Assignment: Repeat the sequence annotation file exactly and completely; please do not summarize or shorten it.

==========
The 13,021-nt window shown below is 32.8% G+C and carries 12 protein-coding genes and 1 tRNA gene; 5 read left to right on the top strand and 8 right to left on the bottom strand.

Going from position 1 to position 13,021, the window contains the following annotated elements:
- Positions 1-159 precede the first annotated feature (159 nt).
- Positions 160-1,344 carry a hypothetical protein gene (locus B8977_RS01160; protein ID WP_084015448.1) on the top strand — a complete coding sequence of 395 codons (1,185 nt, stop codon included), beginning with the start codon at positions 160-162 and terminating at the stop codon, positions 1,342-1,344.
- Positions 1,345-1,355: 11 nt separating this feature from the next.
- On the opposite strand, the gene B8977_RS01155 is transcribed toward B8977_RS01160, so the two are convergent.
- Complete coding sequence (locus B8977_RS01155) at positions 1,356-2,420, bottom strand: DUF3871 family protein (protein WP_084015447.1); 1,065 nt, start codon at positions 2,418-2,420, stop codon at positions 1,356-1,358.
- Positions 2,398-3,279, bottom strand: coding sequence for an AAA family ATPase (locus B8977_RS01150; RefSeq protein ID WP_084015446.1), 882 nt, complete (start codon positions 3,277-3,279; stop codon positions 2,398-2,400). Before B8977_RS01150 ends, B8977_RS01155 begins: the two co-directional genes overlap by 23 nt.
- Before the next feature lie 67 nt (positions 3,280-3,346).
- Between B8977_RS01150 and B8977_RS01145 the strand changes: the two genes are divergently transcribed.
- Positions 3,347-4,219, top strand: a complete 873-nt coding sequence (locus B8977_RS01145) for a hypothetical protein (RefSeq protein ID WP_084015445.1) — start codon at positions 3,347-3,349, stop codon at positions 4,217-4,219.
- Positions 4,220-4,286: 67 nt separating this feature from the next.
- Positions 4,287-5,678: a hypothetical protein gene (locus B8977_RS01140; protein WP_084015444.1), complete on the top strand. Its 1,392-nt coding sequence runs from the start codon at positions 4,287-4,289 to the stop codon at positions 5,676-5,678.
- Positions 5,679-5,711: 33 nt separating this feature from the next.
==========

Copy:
The 13,021-nt window shown below is 32.8% G+C and carries 12 protein-coding genes and 1 tRNA gene; 5 read left to right on the top strand and 8 right to left on the bottom strand.

Going from position 1 to position 13,021, the window contains the following annotated elements:
- Positions 1-159 precede the first annotated feature (159 nt).
- Positions 160-1,344 carry a hypothetical protein gene (locus B8977_RS01160; protein ID WP_084015448.1) on the top strand — a complete coding sequence of 395 codons (1,185 nt, stop codon included), beginning with the start codon at positions 160-162 and terminating at the stop codon, positions 1,342-1,344.
- Positions 1,345-1,355: 11 nt separating this feature from the next.
- On the opposite strand, the gene B8977_RS01155 is transcribed toward B8977_RS01160, so the two are convergent.
- Complete coding sequence (locus B8977_RS01155) at positions 1,356-2,420, bottom strand: DUF3871 family protein (protein WP_084015447.1); 1,065 nt, start codon at positions 2,418-2,420, stop codon at positions 1,356-1,358.
- Positions 2,398-3,279, bottom strand: coding sequence for an AAA family ATPase (locus B8977_RS01150; RefSeq protein ID WP_084015446.1), 882 nt, complete (start codon positions 3,277-3,279; stop codon positions 2,398-2,400). Before B8977_RS01150 ends, B8977_RS01155 begins: the two co-directional genes overlap by 23 nt.
- Before the next feature lie 67 nt (positions 3,280-3,346).
- Between B8977_RS01150 and B8977_RS01145 the strand changes: the two genes are divergently transcribed.
- Positions 3,347-4,219, top strand: a complete 873-nt coding sequence (locus B8977_RS01145) for a hypothetical protein (RefSeq protein ID WP_084015445.1) — start codon at positions 3,347-3,349, stop codon at positions 4,217-4,219.
- Positions 4,220-4,286: 67 nt separating this feature from the next.
- Positions 4,287-5,678: a hypothetical protein gene (locus B8977_RS01140; protein WP_084015444.1), complete on the top strand. Its 1,392-nt coding sequence runs from the start codon at positions 4,287-4,289 to the stop codon at positions 5,676-5,678.
- Positions 5,679-5,711: 33 nt separating this feature from the next.